The super-ego is the part of our personality that maintains our internalized moral standards, which usually develops through experiences and instruction from parents, society, and peers. Humans have a sense of right and wrong thanks to the superego. Finally, the ego negotiates and searches for reality – represents the reality principle.
The ego enables the irrepressible desires of the id to be expressed in a civil manner, while also balancing the id and superego. The psychosexual stages of development propose that as children become more interested in erogenous zones, their egos and superegos develop alongside them.
This essay will attempt to highlight and assess the strengths and limitations of the three most popular counseling theories taught in this term’s module. The three approaches under consideration are psychodynamics, cognitive behavioral therapy, and humanistic psychology.
The psychodynamic theory was created by Sigmund Freud, a medical doctor and philosopher (1856-1939) who began his career in the 1900s. Freud formulated his concepts while working as a psychiatrist in Vienna, obtaining data from his patients such as emotions, ideas, and early childhood experiences.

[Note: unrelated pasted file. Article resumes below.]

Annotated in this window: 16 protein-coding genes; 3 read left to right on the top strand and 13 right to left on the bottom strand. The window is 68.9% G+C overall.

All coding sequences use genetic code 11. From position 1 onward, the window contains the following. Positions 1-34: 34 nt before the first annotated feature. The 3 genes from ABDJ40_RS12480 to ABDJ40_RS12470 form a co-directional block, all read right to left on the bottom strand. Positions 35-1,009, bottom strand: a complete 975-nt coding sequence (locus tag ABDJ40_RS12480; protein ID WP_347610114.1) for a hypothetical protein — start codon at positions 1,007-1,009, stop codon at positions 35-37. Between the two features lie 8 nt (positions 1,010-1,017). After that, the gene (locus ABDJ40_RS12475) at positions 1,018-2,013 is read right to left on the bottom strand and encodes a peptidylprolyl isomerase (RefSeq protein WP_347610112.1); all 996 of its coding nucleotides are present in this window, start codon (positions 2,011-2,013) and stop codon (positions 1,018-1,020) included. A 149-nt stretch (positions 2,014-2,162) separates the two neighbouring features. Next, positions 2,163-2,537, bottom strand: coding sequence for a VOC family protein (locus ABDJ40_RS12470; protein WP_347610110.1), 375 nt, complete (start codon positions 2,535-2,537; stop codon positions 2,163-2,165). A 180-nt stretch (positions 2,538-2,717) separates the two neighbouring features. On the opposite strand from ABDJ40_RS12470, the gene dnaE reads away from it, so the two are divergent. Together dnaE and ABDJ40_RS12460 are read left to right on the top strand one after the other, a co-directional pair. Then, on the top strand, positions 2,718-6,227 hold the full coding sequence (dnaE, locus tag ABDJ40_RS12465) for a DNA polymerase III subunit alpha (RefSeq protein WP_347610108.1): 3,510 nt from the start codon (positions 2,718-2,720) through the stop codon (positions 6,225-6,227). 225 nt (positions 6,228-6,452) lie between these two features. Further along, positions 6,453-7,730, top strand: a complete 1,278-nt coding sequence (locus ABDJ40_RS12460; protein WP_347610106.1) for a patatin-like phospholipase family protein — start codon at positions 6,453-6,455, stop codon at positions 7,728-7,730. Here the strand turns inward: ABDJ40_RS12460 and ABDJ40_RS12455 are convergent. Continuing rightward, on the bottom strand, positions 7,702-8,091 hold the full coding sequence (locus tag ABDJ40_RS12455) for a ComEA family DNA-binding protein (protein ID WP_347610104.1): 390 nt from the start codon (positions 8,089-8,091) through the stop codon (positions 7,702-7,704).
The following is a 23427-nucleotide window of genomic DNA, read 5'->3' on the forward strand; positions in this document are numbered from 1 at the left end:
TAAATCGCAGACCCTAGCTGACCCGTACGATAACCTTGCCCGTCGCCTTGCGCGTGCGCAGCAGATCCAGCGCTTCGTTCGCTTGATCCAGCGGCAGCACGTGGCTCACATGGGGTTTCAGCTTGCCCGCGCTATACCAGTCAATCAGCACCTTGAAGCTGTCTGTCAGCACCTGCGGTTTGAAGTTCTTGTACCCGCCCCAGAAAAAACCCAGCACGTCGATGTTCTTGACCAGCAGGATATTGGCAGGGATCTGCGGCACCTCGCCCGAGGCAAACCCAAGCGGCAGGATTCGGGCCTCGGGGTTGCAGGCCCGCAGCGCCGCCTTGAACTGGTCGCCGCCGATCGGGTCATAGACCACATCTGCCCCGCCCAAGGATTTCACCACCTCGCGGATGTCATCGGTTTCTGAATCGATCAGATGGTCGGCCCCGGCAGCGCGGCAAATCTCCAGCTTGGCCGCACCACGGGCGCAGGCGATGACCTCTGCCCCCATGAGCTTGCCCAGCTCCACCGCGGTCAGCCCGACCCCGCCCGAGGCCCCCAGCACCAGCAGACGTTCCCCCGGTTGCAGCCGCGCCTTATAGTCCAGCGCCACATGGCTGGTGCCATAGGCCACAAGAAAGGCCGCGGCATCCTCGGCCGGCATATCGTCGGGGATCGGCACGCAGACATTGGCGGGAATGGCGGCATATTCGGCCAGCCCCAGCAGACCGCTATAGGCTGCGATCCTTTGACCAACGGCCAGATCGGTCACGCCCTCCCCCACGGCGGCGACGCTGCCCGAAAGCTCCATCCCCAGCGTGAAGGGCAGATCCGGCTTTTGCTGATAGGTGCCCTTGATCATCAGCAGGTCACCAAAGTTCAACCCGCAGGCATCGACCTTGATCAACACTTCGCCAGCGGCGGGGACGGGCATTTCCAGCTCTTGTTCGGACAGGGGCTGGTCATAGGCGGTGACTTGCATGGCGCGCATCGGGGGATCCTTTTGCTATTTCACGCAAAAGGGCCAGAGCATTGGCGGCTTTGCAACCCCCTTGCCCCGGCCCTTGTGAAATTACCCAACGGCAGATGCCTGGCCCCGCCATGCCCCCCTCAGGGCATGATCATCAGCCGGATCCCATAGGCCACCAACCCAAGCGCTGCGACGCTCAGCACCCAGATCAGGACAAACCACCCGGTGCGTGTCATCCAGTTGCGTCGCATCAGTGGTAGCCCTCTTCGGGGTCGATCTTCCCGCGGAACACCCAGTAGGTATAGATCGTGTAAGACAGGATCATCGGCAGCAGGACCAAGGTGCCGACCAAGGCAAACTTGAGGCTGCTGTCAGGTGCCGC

The psychodynamic perspective focuses on the unconscious mind. According to Freud, various mental forces exist in the mind. The unconscious mind can be likened to an iceberg. The conscious portion of the mind is likened to the tip of the iceberg. Thoughts and information that may be readily recovered are symbolized by the iceberg below the water’s surface.
Finally, the underbelly of the iceberg is the unconscious portion of the mind, where apprehensions, traumas, and negative experiences are kept. According to Freud, slips of the tongue are unintentional admissions that come from deep within. A Freudian slip is a phrase used to describe this phenomenon.
According to Freud, early childhood experiences have an impact on adult personality development, with five stages of childhood development: oral, anal. The phallic stage is the most critical one, containing the Oedipus complex. This is when a child (4-6 years old) takes the place of the opposite-sex parent and seeks to get rid of the same-sex parent.
We are thus pre-determined by our inbuilt desires. This is regarded as a shortcoming because therapies like cognitive behavioural therapy and humanistic therapy demonstrate that we may alter our actions. Another factor overlooked by the psychodynamic perspective on behavior is biochemistry and genetics, which are also factors.
Another flaw in Freud’s ideas was his prejudiced, sexist male perspective on women’s inferiority, such as “penis envy.” Despite the fact that Jung introduced the Electra complex, in which girls acknowledge sexual desires for their fathers. As a result of this resentment. According to Freud, this idea is deceptive because it implies that both gender’s problems are comparable. The Oedipus has yet to be demonstrated with real evidence.